Budget 2012 - alcohol duty escalator continues
The 2012 budget has been announced the continuation of the alcohol duty escalator of 2% above inflation (RPI), first started in 2008. With inflation over 3%, the above 5% rise in duty is expected to add 11 pence to a bottle of wine, 41p on a 70cl bottle of spirits and 3p to a pint of beer. See a Daily Mail report on the rise or a BBC budget summary.
Pub industry and trade groups continued to speak out against the duty escalator, which they say amounts to a 42% rise in beer duty since its 2008 introduction, having a "devasting impact" on the pubs and employment. The BBPA's Brigid Simmonds also said the rise had not produced a proportionate increase in revenue and was damaging the economy.
The Coalition had previously outlined tax increases as part of its tax policy to 'tackle problem drinking', including changes to duty on weak and strong beers. Taxation has been called for by the IFS as the preferred approach to minimum pricing measures, though does not prevent supermarkets "loss-leading", a strategy much disliked by the Prime Minister.
The Chancellor George Osbourne also announced a rise in cigarette duty and a consultation on anti-fraud measures to address illicit alcohol. Reports of conterfeit and smuggled alcohol appear to have increased in recent years.
Scotland's minimum pricing steps forward
The Scottish government's Alcohol (Minimum Pricing) Bill passed its first parliamentary stage last week, with no opposition votes - see BBC report. The Scottish Conservatives and Lib Dems are now supporting the Bill, but Labour MSPs still oppose it saying it will bring a "windfall" to retailers.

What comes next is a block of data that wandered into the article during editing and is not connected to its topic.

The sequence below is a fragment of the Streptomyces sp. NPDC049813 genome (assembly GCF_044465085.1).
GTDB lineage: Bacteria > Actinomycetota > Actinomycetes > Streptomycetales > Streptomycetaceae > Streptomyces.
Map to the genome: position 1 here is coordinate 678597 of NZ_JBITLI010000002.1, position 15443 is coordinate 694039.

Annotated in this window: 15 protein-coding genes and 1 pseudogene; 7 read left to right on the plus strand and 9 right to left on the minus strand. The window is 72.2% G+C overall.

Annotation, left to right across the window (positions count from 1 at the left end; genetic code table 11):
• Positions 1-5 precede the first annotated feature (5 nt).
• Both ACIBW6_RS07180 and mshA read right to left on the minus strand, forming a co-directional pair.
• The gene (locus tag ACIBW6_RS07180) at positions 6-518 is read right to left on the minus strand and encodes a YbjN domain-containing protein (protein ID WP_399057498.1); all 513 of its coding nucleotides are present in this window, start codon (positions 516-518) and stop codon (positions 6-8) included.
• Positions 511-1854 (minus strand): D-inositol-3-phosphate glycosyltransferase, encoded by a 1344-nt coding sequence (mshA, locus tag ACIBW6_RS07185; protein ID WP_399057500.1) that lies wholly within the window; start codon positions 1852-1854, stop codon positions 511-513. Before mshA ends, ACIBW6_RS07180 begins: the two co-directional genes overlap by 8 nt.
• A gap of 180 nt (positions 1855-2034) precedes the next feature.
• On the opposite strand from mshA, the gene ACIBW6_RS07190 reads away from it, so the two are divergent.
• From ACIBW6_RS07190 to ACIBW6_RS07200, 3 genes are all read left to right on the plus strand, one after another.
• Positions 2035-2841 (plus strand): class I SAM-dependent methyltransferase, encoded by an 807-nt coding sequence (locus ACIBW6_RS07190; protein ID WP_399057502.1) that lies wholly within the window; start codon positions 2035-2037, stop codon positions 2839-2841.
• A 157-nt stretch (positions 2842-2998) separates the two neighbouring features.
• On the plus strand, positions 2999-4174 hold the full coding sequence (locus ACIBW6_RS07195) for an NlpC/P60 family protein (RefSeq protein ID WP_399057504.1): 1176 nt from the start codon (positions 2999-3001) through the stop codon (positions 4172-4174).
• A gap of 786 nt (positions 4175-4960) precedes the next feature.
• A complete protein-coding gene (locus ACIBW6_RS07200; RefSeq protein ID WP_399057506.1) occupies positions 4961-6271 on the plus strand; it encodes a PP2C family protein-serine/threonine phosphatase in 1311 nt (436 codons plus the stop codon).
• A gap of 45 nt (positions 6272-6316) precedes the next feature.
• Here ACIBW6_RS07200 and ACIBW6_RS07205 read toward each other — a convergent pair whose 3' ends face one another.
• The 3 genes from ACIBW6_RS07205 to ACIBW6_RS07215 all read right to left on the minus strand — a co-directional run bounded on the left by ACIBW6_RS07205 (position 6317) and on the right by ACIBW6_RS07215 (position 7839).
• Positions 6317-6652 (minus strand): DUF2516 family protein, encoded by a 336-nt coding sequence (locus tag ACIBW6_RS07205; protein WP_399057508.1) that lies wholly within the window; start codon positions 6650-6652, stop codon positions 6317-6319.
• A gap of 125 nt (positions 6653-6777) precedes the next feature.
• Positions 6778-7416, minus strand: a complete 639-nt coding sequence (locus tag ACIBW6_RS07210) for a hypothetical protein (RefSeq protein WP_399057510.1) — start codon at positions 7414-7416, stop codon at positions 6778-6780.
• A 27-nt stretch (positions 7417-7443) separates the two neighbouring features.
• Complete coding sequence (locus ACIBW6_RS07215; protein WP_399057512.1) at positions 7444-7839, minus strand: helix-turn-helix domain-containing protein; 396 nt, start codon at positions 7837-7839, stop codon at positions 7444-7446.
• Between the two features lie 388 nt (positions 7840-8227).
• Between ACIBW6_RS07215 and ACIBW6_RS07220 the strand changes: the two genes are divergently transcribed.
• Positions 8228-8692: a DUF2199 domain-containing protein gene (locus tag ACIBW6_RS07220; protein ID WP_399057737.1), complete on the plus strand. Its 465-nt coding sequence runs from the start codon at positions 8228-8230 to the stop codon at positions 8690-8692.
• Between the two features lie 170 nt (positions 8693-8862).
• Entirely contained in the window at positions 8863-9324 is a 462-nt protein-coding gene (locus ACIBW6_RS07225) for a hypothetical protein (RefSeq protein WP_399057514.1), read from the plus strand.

The Scotch Whisky Association still claim the move is illegal and will be challenged under EU law. England's forthcoming alcohol strategy is expected to set out its position on minimum pricing within the next month.
A Tory MP and Doctor, Daniel Poulter, says the NHS must focus on prevention rather than cure in a Guardian piece, which backs minimum pricing and a focus on early intervention. The Association of Chief Police Officers (ACPO) have also backed minimum pricing measures, and Sussex police have spoke out in support of the forthcoming Late Night Levy.
Analysis of past studies showed the hallucinogenic drug LSD helped problem drinkers. A prescription drug used to treat anxiety may assist alcohol dependency, according to researchers at Cambridge University.
Proposed tourism reforms could lead to an increase in underage binge drinking say the LGA. Though supporting many of its suggestions for cutting top-down red tape, the LGA warn that deregulation of licensing, planning regulations and other rules could result in high streets with poorly run licensed premises with less enforcement of ID checks.